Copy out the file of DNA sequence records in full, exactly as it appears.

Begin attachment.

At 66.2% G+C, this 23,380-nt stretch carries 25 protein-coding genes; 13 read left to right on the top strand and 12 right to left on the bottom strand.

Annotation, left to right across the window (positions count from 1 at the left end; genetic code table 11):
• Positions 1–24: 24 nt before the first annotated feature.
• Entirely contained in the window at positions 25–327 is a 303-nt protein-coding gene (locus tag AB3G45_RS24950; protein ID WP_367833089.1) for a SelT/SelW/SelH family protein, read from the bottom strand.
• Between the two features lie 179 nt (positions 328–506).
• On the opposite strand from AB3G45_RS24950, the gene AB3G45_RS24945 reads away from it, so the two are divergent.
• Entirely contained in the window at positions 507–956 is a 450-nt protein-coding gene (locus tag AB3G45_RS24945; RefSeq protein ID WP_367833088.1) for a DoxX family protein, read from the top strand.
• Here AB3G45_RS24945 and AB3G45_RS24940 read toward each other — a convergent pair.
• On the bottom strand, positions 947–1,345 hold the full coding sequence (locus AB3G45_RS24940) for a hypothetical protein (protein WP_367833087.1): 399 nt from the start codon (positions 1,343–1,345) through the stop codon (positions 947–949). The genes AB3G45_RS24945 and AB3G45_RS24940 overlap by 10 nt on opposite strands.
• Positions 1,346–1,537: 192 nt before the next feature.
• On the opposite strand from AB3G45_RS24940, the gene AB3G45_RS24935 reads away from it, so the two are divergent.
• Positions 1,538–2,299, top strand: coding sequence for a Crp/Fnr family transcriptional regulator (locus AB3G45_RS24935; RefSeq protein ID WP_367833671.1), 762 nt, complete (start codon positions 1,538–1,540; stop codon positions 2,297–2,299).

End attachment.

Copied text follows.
At 66.2% G+C, this 23,380-nt stretch carries 25 protein-coding genes; 13 read left to right on the top strand and 12 right to left on the bottom strand.

Annotation, left to right across the window (positions count from 1 at the left end; genetic code table 11):
• Positions 1–24: 24 nt before the first annotated feature.
• Entirely contained in the window at positions 25–327 is a 303-nt protein-coding gene (locus tag AB3G45_RS24950; protein ID WP_367833089.1) for a SelT/SelW/SelH family protein, read from the bottom strand.
• Between the two features lie 179 nt (positions 328–506).
• On the opposite strand from AB3G45_RS24950, the gene AB3G45_RS24945 reads away from it, so the two are divergent.
• Entirely contained in the window at positions 507–956 is a 450-nt protein-coding gene (locus tag AB3G45_RS24945; RefSeq protein ID WP_367833088.1) for a DoxX family protein, read from the top strand.
• Here AB3G45_RS24945 and AB3G45_RS24940 read toward each other — a convergent pair.
• On the bottom strand, positions 947–1,345 hold the full coding sequence (locus AB3G45_RS24940) for a hypothetical protein (protein WP_367833087.1): 399 nt from the start codon (positions 1,343–1,345) through the stop codon (positions 947–949). The genes AB3G45_RS24945 and AB3G45_RS24940 overlap by 10 nt on opposite strands.
• Positions 1,346–1,537: 192 nt before the next feature.
• On the opposite strand from AB3G45_RS24940, the gene AB3G45_RS24935 reads away from it, so the two are divergent.
• Positions 1,538–2,299, top strand: coding sequence for a Crp/Fnr family transcriptional regulator (locus AB3G45_RS24935; RefSeq protein ID WP_367833671.1), 762 nt, complete (start codon positions 1,538–1,540; stop codon positions 2,297–2,299).